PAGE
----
Teens and children are notorious for eating fast food. And while most dieticians and nutritionists know the risks these foods pose to good health, few may be aware of a new study that may link these eating habits with asthma, eczema and hay fever.
The International Study of Asthma and Allergies in Childhood (ISAAC) recently published in the British Medical Journal's respiratory journal Thorax compiled questionnaires by 319,196 13- and 14-year-old children from 51 countries and by the parents of 181,631 6- and 7-year-old children in 31 countries. Respondents were asked to specify any of three conditions they experienced after eating certain foods during the year.
"We found clear associations between certain foods and severe asthma, hay fever (or allergic rhinoconjunctivitis) and eczema in the largest study of allergies in children (aged 6-7 years) and adolescents (13-14 years) to date," noted Hywel Williams of the Centre for Evidence Based Dermatology, Queen's Medical Centre, University Hospital, Nottingham, UK.
Teens and children who consumed fast food three or more times a week had about a 30-percent increased risk of severe asthma, hay fever and eczema. Yet those who ate fruit at least three times a week experienced some protections against severe asthma.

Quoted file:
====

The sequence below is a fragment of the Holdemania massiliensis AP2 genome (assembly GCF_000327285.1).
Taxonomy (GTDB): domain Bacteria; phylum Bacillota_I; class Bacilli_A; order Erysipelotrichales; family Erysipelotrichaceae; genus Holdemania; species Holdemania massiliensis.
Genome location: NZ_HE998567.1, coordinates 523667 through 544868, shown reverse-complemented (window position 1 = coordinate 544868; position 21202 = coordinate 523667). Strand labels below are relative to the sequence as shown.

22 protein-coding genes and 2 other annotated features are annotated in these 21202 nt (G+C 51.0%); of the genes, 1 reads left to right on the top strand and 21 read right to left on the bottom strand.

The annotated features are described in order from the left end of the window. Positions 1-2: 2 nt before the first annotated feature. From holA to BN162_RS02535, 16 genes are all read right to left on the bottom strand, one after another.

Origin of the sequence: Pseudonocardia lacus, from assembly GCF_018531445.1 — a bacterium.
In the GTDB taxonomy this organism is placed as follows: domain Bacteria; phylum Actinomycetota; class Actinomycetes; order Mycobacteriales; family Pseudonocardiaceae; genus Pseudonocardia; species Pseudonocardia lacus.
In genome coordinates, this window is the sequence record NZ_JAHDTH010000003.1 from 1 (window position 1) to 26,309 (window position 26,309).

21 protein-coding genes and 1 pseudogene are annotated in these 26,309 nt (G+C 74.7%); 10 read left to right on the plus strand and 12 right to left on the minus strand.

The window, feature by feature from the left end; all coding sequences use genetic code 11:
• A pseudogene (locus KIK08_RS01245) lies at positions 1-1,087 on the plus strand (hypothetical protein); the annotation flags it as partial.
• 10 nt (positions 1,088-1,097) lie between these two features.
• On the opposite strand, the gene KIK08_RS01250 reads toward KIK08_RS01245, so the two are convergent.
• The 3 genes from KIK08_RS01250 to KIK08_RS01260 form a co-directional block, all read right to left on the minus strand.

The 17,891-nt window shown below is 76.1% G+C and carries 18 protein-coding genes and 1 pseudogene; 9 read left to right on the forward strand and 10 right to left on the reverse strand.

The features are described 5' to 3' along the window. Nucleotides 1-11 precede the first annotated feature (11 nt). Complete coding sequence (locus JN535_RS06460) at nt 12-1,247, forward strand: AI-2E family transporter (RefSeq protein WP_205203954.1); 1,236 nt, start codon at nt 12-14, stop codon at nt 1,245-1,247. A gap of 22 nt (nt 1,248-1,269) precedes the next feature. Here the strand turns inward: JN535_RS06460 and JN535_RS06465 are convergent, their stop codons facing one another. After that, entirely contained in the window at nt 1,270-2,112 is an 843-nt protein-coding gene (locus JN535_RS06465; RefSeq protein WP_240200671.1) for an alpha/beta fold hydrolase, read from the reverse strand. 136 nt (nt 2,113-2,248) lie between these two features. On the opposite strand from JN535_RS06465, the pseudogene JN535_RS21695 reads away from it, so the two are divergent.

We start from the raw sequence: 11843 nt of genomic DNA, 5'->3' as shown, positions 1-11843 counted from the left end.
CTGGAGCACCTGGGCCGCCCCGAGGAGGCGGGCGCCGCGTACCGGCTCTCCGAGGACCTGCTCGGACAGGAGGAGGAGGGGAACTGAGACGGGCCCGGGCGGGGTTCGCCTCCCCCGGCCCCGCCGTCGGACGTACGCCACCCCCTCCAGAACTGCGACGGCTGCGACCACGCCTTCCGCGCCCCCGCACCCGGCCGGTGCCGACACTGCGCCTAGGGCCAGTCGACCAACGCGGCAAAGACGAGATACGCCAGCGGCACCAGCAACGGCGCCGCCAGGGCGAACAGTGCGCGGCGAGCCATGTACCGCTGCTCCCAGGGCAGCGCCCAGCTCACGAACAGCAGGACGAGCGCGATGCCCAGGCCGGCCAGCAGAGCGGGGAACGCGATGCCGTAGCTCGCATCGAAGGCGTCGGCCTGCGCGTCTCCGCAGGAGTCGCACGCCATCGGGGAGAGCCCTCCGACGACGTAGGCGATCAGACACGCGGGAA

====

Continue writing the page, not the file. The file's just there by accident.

Age group, affluence and gender had no impact the outcomes. And there were certain caveats for those too eager to establish a strong link between fast food and allergies. Study authors warn that further research is necessary. "The cautionary notes are that this study showed an association, which does not always mean that the link between food and allergies is causal," said Williams. "It could be due to other factors linked to behavior that we have not measured, or it could be due to biases that occur in studies that measure disease and ask about previous food intake."
Williams made the point that teens and children needn’t stop eating fast food entirely. “[Make sure they] eat a balanced diet with plenty of fresh fruit and maybe less fast food—one or two times per week rather than three or more—if your child has allergies."
Other allergy experts note that there is evidence to suggest a link between diet and one’s immune system. "It's not at all surprising to me that a disease as complex as asthma would be directly affected by diet. We've known for a while that diet can affect immune system function with certain foods being pro or anti-inflammatory," observed Dr. Stephen Teach, chief of the Division of Allergy and Immunology at Children's National Medical Center in Washington. "Given that asthma is inherently an inflammatory disease, with swelling and inflammation of the small to medium-size airways of the lung, it is not at all surprising that diet should affect those processes in some way."
For nutritionists and dieticians, the message is a simple one: advise your teen and child patients to eat less fast food and more fruits and vegetables.
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